IBM helps support Open Source Software for AIX

Last week (June 28, 2013) I made a rather cryptic tweet
@chromeaix RT @rhy0lite: IBM contributed a #POWER7 #AIX 7.1 system to the #GCC Compile Farm. #powersystems #osuosl http://ow.ly/muf3p

If you followed the link you saw this rather terse message

Posted by Laurent GUERBY on June 28, 2013 - 18:01:
Hi,
We're pleased to announce that gcc111.fsffrance.org a new
powerful POWER7 server made available by IBM (1) and
hosted by OSUOSL (2) is now online in the GCC Compile
Farm (3).

You may want to add /opt/freeware/bin to your PATH to
access some GNU tools. IBM AIX VAC and VAC++ compilers
are in /usr/vac/bin and /usr/vacpp/bin, respectively.

As usual please use the GNA tracking system in preference
to the mailing list, use "Support" requests:
https://gna.org/projects/gcc-cfarm/

The server is an IBM Power 730 Express server configured
with 12 POWER7 cores each with 4 hardware threads at
3.7 GHz, 128 GB of RAM and a few TB of disk. 
It is running AIX 7.1.

Many thanks to IBM and OSUOSL for their support of the GCC
Compile Farm project.
Sincerely, Laurent

(1) http://www.ibm.com 
(2) http://www.osuosl.org 
(3) http://gcc.gnu.org/wiki/CompileFarm

So what does all this mean?

It means that IBM is enhancing support for free and open source software on AIX by  donating a Power 730 Express server running AIX 7.1 to the GCC Compile Farm.

The GCC Compile Farm https://gna.org/projects/gcc-cfarm/ is a resource for free and open source software developers that wish to test or build their software on various machine architectures and operating systems.

This donation allows developers of Open Source packages to more easily access a POWER AIX system for development, maintenance and testing of their packages. Automatic testers for a number of popular packages are installed and running already.

This is a small bit of progress for those of you that have expressed a strong desire for IBM to promote more free and open software on AIX.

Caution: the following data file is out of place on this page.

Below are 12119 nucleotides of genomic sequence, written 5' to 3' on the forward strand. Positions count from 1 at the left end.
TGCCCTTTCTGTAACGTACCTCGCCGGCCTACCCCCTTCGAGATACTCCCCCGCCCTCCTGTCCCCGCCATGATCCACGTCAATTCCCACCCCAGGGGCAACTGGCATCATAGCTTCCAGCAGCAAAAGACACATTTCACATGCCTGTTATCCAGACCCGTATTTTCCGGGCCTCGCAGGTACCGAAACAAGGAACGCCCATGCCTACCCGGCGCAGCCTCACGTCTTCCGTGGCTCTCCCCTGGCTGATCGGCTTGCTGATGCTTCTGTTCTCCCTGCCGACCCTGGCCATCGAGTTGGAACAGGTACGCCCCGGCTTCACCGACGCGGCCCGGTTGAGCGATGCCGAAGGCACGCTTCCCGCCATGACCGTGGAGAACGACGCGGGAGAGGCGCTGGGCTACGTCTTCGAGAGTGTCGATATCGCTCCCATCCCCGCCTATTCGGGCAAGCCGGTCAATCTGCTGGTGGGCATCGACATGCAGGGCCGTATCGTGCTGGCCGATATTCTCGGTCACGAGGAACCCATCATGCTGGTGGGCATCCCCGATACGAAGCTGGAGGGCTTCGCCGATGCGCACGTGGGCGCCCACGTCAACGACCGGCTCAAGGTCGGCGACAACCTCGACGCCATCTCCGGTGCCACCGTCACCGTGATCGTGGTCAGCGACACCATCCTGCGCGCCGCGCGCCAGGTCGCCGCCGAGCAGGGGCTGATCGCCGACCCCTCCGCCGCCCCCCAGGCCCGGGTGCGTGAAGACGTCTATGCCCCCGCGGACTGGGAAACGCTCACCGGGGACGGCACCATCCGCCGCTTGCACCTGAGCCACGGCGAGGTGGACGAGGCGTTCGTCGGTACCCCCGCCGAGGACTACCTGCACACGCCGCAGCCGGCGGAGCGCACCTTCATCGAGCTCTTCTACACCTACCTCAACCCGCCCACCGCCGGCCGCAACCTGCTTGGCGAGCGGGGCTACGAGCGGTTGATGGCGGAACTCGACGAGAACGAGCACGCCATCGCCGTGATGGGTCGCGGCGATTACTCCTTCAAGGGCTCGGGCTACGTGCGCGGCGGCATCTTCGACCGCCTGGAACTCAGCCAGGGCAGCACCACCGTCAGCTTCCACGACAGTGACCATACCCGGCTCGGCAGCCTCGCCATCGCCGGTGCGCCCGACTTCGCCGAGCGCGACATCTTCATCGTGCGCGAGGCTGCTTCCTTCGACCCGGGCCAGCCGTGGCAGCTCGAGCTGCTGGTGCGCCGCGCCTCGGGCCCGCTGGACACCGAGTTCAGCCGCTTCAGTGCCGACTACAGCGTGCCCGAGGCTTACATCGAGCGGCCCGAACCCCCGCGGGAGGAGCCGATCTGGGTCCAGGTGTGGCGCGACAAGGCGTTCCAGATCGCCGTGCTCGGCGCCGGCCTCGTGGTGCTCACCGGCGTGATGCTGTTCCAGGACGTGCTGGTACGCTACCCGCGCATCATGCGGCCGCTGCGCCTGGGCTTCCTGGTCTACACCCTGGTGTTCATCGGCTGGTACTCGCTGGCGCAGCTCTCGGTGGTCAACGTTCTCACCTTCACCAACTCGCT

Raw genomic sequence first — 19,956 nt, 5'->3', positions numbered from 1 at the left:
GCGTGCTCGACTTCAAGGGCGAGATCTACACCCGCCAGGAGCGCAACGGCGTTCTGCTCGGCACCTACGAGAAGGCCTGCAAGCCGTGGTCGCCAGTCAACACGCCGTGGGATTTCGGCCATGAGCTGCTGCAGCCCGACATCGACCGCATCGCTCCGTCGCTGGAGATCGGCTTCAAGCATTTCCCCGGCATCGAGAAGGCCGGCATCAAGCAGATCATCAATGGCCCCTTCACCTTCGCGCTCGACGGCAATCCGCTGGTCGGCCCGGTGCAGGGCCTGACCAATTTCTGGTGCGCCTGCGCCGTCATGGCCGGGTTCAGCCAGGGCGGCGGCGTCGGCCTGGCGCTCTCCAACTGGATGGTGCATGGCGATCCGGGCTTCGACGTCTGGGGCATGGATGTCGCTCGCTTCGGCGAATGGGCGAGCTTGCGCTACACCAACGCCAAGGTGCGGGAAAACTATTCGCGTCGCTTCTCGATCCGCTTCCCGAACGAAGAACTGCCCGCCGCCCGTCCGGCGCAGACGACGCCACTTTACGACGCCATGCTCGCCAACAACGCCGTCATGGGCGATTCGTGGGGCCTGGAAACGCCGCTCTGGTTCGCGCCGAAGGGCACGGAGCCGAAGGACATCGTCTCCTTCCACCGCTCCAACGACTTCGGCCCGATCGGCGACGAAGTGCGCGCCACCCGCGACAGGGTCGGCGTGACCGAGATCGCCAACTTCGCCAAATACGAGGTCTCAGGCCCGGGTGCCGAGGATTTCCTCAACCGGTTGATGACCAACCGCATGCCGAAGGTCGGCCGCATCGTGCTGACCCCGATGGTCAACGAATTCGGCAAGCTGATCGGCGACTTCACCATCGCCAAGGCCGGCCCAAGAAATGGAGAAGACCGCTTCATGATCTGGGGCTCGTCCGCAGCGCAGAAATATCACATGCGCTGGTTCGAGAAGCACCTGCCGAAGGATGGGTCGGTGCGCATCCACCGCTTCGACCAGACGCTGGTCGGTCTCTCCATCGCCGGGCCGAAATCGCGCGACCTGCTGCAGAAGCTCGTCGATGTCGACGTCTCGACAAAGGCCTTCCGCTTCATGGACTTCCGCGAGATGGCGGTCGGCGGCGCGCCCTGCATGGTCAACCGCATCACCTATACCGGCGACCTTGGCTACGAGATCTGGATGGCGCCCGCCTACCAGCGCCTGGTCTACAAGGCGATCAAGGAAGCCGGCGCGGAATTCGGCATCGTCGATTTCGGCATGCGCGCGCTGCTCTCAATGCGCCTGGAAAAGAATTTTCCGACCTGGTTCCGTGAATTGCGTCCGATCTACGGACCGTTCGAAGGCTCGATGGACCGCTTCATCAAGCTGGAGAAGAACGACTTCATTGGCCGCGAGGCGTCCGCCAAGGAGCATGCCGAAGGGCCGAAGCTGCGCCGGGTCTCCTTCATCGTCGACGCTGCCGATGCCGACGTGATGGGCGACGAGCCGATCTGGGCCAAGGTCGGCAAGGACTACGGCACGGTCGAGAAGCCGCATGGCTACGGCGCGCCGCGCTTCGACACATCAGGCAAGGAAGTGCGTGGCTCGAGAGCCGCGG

Jay

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About Jay Kruemcke

Jay has had more than twenty years of experience in the information technology industry. Starting from a rather humble beginning at IBM, Jay became a mainframe systems support programmer. Eventually Jay joined the AIX operating systems development team early in that product's development. Jay leveraged technical skills that he built in systems management to establish himself as a member of the IBM Austin Executive Briefing Center. His expertise in systems management with the SAP ERP system enabled his first product management role, as the owner of the Tivoli management product for SAP. Over the next three years he established that product as a success with the help of a strong development team. Jay returned to AIX in a product management position initially focusing on managing new requirements for the AIX operating system. Jay established himself as a subject manager expert in AIX and Power Systems virtualization and became a frequent guest at conferences around the world. Jay succumbed to the dark side and spent four years in IBM marketing in which he introduced AIX version 6 and AIX version 7 and many product innovations including the first every open beta program for an AIX release and a significant restructuring of the AIX offering structure and prices. Jay was part of the cloud software development organization and and focused on managing development engagements for clients deploying clouds using Power Systems servers with PowerVC and related products. In March of 2016, Jay retired from IBM and started in a new role as a product manager for SUSE, the Open Software company. Jay new focus is on enterprise Linux for POWER and ARM processor based systems. The postings on this site solely reflect the personal views of the author and do not necessarily represent the views, positions, strategies or opinions of my employer. Follow me on twitter @mr_sles, @cloudrancher and @chromeaix.
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